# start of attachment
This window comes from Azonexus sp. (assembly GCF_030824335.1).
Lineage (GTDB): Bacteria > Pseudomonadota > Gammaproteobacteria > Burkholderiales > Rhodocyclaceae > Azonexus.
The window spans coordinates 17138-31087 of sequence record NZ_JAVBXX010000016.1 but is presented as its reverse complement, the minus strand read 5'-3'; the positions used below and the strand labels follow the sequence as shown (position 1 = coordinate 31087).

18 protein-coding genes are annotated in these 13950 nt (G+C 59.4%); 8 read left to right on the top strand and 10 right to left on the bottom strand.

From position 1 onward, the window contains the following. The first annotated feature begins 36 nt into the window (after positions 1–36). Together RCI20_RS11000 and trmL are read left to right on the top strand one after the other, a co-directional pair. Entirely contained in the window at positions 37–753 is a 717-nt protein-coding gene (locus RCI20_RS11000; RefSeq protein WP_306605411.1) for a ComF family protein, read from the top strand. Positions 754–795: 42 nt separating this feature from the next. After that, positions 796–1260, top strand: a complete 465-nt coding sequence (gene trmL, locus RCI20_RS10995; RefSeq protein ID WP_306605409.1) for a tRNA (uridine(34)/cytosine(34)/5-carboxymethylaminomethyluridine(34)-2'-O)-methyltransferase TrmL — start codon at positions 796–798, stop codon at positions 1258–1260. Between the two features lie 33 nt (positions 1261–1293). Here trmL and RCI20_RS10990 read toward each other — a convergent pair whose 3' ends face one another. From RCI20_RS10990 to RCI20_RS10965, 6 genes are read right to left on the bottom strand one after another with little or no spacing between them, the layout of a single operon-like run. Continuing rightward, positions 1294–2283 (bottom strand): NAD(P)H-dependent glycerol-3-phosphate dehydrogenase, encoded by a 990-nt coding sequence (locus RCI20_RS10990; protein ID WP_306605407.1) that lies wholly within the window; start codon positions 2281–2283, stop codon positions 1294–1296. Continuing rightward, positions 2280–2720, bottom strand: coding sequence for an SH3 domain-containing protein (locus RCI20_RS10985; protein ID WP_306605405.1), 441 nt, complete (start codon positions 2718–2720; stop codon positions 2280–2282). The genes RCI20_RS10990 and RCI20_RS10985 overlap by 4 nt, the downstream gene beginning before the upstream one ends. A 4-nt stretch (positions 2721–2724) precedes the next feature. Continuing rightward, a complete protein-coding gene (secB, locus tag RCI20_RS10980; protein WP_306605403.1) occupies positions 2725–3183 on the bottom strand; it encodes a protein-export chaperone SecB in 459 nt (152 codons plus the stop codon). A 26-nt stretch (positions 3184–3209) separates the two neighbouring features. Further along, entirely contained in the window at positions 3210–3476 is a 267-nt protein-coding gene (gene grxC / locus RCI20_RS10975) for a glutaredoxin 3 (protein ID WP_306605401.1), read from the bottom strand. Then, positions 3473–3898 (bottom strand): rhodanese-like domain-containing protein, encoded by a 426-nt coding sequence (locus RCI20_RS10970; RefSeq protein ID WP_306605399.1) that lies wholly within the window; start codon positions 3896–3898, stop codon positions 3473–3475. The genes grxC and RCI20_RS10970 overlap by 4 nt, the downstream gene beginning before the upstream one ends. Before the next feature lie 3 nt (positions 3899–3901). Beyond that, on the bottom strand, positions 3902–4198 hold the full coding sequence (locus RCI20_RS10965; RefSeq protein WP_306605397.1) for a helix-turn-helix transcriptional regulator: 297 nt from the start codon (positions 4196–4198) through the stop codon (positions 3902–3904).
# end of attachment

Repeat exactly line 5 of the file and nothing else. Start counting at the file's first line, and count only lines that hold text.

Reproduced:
From position 1 onward, the window contains the following. The first annotated feature begins 36 nt into the window (after positions 1–36). Together RCI20_RS11000 and trmL are read left to right on the top strand one after the other, a co-directional pair. Entirely contained in the window at positions 37–753 is a 717-nt protein-coding gene (locus RCI20_RS11000; RefSeq protein WP_306605411.1) for a ComF family protein, read from the top strand. Positions 754–795: 42 nt separating this feature from the next. After that, positions 796–1260, top strand: a complete 465-nt coding sequence (gene trmL, locus RCI20_RS10995; RefSeq protein ID WP_306605409.1) for a tRNA (uridine(34)/cytosine(34)/5-carboxymethylaminomethyluridine(34)-2'-O)-methyltransferase TrmL — start codon at positions 796–798, stop codon at positions 1258–1260. Between the two features lie 33 nt (positions 1261–1293). Here trmL and RCI20_RS10990 read toward each other — a convergent pair whose 3' ends face one another. From RCI20_RS10990 to RCI20_RS10965, 6 genes are read right to left on the bottom strand one after another with little or no spacing between them, the layout of a single operon-like run. Continuing rightward, positions 1294–2283 (bottom strand): NAD(P)H-dependent glycerol-3-phosphate dehydrogenase, encoded by a 990-nt coding sequence (locus RCI20_RS10990; protein ID WP_306605407.1) that lies wholly within the window; start codon positions 2281–2283, stop codon positions 1294–1296. Continuing rightward, positions 2280–2720, bottom strand: coding sequence for an SH3 domain-containing protein (locus RCI20_RS10985; protein ID WP_306605405.1), 441 nt, complete (start codon positions 2718–2720; stop codon positions 2280–2282). The genes RCI20_RS10990 and RCI20_RS10985 overlap by 4 nt, the downstream gene beginning before the upstream one ends. A 4-nt stretch (positions 2721–2724) precedes the next feature. Continuing rightward, a complete protein-coding gene (secB, locus tag RCI20_RS10980; protein WP_306605403.1) occupies positions 2725–3183 on the bottom strand; it encodes a protein-export chaperone SecB in 459 nt (152 codons plus the stop codon). A 26-nt stretch (positions 3184–3209) separates the two neighbouring features. Further along, entirely contained in the window at positions 3210–3476 is a 267-nt protein-coding gene (gene grxC / locus RCI20_RS10975) for a glutaredoxin 3 (protein ID WP_306605401.1), read from the bottom strand. Then, positions 3473–3898 (bottom strand): rhodanese-like domain-containing protein, encoded by a 426-nt coding sequence (locus RCI20_RS10970; RefSeq protein ID WP_306605399.1) that lies wholly within the window; start codon positions 3896–3898, stop codon positions 3473–3475. The genes grxC and RCI20_RS10970 overlap by 4 nt, the downstream gene beginning before the upstream one ends. Before the next feature lie 3 nt (positions 3899–3901). Beyond that, on the bottom strand, positions 3902–4198 hold the full coding sequence (locus RCI20_RS10965; RefSeq protein WP_306605397.1) for a helix-turn-helix transcriptional regulator: 297 nt from the start codon (positions 4196–4198) through the stop codon (positions 3902–3904).